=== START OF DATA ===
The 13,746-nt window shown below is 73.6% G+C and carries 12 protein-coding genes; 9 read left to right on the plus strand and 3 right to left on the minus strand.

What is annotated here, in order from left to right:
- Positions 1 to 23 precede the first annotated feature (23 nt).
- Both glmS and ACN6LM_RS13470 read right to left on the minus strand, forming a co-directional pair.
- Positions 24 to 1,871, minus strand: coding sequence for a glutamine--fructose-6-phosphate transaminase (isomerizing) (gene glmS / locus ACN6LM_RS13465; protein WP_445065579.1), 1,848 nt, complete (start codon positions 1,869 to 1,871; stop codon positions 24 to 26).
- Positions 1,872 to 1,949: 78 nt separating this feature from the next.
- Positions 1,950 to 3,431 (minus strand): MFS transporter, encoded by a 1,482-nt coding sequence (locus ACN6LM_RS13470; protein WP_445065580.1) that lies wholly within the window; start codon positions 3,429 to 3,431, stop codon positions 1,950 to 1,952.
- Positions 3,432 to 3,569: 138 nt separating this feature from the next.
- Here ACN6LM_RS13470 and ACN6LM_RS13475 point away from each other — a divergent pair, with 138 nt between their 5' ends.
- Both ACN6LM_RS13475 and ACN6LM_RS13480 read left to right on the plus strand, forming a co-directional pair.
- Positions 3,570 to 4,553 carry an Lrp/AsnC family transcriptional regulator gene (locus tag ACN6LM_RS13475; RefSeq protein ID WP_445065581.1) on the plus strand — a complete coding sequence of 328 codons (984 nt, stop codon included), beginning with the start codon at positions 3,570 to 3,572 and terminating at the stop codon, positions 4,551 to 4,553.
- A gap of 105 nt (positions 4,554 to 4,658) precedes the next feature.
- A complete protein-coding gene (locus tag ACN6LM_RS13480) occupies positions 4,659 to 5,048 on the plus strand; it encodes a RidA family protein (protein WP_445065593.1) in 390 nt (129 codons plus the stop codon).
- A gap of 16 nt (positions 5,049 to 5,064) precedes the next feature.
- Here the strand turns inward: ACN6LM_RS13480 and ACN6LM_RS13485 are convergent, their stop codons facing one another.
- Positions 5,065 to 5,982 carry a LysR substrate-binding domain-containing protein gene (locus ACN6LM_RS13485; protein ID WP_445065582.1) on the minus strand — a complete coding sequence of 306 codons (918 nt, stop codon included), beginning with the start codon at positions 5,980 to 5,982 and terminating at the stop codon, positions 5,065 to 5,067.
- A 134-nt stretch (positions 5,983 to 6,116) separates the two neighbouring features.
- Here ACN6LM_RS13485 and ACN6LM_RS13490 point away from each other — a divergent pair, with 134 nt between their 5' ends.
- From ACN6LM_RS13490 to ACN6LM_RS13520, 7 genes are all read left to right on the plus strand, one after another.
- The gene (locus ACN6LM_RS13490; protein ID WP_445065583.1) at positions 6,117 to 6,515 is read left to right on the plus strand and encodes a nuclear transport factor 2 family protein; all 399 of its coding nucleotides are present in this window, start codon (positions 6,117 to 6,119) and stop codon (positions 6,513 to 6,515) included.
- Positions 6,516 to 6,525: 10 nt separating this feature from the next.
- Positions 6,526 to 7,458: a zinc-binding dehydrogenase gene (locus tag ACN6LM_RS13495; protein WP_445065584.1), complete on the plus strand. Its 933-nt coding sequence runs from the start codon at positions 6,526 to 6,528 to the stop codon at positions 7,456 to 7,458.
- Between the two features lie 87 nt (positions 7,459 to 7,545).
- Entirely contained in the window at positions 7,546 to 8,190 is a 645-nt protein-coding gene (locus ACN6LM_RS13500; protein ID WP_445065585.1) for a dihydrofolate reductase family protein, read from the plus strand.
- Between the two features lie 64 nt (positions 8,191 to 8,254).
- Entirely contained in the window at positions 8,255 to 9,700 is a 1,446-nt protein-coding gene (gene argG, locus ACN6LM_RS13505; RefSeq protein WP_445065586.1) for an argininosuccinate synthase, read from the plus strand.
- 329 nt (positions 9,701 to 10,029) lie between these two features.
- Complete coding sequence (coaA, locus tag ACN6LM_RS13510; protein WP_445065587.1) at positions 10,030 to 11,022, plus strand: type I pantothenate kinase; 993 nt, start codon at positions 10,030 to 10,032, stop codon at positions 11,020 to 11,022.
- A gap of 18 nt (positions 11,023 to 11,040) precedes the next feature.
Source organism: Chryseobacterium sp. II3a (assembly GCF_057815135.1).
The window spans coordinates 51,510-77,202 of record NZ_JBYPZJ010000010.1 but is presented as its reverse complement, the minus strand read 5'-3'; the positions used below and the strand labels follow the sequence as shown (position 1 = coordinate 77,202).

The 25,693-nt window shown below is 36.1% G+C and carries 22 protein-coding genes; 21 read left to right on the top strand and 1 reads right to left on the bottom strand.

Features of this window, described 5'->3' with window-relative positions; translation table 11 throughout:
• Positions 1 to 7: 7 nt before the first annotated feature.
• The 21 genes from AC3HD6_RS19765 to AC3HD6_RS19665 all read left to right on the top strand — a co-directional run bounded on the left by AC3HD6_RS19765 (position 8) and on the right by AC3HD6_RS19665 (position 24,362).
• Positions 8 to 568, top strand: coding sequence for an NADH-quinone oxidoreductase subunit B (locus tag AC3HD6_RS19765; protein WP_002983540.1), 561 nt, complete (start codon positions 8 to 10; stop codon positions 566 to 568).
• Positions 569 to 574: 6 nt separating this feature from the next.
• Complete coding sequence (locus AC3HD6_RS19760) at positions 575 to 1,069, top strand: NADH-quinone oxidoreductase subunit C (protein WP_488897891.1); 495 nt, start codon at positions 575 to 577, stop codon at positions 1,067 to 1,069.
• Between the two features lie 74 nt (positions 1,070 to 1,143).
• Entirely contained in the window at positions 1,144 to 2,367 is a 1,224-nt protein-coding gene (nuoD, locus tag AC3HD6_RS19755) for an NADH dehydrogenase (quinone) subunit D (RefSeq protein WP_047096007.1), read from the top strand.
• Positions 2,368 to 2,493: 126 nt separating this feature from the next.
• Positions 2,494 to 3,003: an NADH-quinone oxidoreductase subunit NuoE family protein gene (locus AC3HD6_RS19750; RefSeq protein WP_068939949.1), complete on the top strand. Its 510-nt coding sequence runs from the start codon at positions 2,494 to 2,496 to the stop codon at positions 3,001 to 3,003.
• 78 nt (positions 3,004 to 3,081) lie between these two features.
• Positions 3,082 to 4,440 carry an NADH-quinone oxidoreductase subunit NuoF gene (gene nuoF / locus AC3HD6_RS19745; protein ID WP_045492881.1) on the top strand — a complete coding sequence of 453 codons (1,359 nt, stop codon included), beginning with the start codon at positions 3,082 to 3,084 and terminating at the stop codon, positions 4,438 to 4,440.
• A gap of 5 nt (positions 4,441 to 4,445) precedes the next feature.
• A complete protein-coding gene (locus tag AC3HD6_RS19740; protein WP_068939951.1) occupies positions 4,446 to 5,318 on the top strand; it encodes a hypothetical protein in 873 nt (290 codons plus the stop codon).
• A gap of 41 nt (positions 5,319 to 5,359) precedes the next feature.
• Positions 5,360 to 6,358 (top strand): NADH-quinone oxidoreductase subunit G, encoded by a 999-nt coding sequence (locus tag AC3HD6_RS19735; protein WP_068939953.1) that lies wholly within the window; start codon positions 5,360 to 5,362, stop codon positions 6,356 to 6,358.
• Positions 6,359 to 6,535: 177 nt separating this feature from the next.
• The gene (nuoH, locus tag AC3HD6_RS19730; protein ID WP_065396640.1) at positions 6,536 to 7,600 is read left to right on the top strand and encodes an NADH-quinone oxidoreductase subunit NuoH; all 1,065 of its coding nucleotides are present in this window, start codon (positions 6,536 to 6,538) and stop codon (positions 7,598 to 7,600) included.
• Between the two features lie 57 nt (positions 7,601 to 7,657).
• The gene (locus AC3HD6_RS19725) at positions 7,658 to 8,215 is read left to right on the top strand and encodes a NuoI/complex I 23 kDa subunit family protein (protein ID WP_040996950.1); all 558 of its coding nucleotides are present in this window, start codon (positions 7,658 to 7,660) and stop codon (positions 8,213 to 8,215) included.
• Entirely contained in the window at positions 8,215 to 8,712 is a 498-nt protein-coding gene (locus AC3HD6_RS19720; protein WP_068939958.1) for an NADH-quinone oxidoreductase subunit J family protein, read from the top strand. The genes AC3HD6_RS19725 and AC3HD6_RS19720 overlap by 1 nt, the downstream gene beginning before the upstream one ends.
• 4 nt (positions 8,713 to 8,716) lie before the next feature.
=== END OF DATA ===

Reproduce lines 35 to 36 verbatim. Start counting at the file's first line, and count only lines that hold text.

• The 21 genes from AC3HD6_RS19765 to AC3HD6_RS19665 all read left to right on the top strand — a co-directional run bounded on the left by AC3HD6_RS19765 (position 8) and on the right by AC3HD6_RS19665 (position 24,362).
• Positions 8 to 568, top strand: coding sequence for an NADH-quinone oxidoreductase subunit B (locus tag AC3HD6_RS19765; protein WP_002983540.1), 561 nt, complete (start codon positions 8 to 10; stop codon positions 566 to 568).